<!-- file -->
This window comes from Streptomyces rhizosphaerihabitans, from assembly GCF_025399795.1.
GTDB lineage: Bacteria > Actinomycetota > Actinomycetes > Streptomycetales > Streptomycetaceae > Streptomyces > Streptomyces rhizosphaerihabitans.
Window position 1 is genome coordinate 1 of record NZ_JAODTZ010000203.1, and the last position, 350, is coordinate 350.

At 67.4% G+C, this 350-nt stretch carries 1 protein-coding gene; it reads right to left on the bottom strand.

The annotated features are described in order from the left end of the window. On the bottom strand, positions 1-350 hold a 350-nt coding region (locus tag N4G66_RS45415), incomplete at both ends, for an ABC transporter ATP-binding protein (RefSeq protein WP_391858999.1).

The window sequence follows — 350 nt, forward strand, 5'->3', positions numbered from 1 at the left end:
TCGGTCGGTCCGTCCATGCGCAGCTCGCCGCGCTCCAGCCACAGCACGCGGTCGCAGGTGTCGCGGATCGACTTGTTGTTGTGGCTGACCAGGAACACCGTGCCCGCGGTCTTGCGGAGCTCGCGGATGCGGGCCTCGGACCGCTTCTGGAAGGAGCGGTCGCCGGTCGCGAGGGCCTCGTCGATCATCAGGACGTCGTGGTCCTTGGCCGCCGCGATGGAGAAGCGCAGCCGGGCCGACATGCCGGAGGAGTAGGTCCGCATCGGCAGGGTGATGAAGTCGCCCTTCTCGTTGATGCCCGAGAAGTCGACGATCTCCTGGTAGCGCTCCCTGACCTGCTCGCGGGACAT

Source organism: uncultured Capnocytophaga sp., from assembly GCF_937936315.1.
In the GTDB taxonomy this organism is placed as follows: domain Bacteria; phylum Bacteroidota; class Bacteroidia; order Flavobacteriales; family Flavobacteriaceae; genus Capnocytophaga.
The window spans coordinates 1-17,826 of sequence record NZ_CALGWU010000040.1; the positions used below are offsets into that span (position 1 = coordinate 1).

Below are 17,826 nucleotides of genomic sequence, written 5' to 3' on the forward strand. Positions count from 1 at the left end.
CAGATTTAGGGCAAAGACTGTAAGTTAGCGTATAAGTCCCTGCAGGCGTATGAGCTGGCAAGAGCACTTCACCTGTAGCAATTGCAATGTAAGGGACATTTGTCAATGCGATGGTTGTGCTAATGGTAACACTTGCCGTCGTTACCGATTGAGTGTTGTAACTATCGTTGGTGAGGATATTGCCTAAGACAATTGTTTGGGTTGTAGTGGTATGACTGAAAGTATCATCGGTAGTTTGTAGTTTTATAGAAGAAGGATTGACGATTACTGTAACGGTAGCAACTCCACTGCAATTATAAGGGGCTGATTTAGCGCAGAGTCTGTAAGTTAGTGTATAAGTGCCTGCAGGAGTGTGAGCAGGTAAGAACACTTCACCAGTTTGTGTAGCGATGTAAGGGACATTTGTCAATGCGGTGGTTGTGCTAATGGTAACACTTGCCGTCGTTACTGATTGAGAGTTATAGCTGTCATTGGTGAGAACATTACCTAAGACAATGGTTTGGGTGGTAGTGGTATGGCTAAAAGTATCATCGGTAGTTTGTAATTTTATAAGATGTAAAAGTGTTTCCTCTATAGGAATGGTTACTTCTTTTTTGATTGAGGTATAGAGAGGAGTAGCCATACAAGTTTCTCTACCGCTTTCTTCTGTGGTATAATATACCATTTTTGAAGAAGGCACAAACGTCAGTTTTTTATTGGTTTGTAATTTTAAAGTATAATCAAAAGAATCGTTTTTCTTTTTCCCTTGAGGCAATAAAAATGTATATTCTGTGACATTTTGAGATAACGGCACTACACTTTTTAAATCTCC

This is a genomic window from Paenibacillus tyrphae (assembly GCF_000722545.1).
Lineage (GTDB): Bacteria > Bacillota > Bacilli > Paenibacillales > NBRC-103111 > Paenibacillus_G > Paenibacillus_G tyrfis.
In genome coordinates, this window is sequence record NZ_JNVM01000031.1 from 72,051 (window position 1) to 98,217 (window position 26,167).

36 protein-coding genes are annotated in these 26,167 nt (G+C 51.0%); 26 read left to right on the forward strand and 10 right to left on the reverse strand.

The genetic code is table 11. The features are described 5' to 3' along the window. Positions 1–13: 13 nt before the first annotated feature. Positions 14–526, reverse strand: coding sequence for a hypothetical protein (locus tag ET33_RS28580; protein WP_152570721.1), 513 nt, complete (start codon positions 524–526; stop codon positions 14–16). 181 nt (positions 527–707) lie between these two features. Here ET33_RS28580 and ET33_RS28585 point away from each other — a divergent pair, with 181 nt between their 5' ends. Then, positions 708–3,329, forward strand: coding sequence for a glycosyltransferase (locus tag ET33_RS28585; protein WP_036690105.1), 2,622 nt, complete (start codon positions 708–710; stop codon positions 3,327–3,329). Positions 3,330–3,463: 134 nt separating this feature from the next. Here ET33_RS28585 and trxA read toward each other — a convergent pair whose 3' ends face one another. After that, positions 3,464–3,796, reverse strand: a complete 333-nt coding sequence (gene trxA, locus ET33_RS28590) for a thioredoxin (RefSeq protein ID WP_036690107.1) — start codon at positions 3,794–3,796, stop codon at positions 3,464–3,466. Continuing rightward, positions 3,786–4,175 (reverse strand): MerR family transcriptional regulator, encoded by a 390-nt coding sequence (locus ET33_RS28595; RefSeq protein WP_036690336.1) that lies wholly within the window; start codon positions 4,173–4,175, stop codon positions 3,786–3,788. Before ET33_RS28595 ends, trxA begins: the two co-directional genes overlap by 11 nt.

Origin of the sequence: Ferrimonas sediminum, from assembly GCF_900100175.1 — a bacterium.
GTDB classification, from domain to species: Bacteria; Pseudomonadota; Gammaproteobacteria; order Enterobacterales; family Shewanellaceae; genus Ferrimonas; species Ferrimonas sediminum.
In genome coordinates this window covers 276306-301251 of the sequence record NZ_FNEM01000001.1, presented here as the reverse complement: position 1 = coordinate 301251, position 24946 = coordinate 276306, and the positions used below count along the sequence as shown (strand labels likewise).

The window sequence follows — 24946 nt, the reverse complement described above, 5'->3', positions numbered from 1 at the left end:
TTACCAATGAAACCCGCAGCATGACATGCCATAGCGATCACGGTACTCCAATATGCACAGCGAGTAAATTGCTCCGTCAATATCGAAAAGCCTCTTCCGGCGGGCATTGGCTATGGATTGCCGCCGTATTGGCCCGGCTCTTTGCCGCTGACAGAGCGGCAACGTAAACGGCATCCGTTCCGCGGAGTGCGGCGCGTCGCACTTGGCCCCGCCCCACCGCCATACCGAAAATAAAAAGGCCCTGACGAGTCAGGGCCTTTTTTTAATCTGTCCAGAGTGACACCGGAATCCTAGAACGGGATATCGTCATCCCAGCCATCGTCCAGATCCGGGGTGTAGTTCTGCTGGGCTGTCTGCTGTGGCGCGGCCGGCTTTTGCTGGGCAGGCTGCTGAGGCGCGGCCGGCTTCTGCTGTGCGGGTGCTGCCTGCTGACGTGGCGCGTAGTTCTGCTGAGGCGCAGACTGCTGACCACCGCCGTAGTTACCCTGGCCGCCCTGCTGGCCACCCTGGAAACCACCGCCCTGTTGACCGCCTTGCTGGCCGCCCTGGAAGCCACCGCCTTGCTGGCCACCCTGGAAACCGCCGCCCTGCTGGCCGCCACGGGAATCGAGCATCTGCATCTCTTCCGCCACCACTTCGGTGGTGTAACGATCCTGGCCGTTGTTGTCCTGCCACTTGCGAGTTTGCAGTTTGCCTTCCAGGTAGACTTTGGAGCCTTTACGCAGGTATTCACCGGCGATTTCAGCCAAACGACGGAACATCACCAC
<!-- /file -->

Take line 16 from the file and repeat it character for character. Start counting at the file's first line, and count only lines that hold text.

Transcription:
36 protein-coding genes are annotated in these 26,167 nt (G+C 51.0%); 26 read left to right on the forward strand and 10 right to left on the reverse strand.